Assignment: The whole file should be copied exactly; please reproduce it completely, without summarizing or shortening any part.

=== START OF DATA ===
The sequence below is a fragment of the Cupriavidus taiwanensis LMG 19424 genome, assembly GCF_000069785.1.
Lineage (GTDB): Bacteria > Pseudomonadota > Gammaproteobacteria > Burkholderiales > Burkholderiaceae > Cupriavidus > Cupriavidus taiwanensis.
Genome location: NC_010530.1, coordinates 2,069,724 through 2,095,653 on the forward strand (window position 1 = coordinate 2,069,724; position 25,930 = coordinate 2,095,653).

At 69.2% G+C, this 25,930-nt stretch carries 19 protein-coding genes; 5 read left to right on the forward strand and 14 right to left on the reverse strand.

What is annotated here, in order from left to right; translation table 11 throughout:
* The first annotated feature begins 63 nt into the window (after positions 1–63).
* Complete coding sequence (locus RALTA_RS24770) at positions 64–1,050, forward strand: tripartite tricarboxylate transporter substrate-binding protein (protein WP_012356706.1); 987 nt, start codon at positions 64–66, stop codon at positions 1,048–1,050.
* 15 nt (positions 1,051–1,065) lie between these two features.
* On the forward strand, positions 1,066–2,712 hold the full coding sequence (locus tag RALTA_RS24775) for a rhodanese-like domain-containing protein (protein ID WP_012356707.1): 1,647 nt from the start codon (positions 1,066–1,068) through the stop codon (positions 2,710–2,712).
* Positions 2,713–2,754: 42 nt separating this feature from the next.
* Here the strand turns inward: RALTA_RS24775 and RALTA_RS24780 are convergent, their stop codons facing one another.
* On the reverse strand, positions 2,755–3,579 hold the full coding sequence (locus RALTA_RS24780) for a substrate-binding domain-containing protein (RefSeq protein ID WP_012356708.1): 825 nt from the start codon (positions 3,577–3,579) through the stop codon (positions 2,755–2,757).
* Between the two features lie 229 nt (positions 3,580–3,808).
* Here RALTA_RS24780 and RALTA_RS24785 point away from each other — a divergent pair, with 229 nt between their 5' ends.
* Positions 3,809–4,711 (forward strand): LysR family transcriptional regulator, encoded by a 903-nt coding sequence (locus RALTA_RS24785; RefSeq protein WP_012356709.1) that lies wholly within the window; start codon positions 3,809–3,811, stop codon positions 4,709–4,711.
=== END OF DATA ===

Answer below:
The sequence below is a fragment of the Cupriavidus taiwanensis LMG 19424 genome, assembly GCF_000069785.1.
Lineage (GTDB): Bacteria > Pseudomonadota > Gammaproteobacteria > Burkholderiales > Burkholderiaceae > Cupriavidus > Cupriavidus taiwanensis.
Genome location: NC_010530.1, coordinates 2,069,724 through 2,095,653 on the forward strand (window position 1 = coordinate 2,069,724; position 25,930 = coordinate 2,095,653).

At 69.2% G+C, this 25,930-nt stretch carries 19 protein-coding genes; 5 read left to right on the forward strand and 14 right to left on the reverse strand.

What is annotated here, in order from left to right; translation table 11 throughout:
* The first annotated feature begins 63 nt into the window (after positions 1–63).
* Complete coding sequence (locus RALTA_RS24770) at positions 64–1,050, forward strand: tripartite tricarboxylate transporter substrate-binding protein (protein WP_012356706.1); 987 nt, start codon at positions 64–66, stop codon at positions 1,048–1,050.
* 15 nt (positions 1,051–1,065) lie between these two features.
* On the forward strand, positions 1,066–2,712 hold the full coding sequence (locus tag RALTA_RS24775) for a rhodanese-like domain-containing protein (protein ID WP_012356707.1): 1,647 nt from the start codon (positions 1,066–1,068) through the stop codon (positions 2,710–2,712).
* Positions 2,713–2,754: 42 nt separating this feature from the next.
* Here the strand turns inward: RALTA_RS24775 and RALTA_RS24780 are convergent, their stop codons facing one another.
* On the reverse strand, positions 2,755–3,579 hold the full coding sequence (locus RALTA_RS24780) for a substrate-binding domain-containing protein (RefSeq protein ID WP_012356708.1): 825 nt from the start codon (positions 3,577–3,579) through the stop codon (positions 2,755–2,757).
* Between the two features lie 229 nt (positions 3,580–3,808).
* Here RALTA_RS24780 and RALTA_RS24785 point away from each other — a divergent pair, with 229 nt between their 5' ends.
* Positions 3,809–4,711 (forward strand): LysR family transcriptional regulator, encoded by a 903-nt coding sequence (locus RALTA_RS24785; RefSeq protein WP_012356709.1) that lies wholly within the window; start codon positions 3,809–3,811, stop codon positions 4,709–4,711.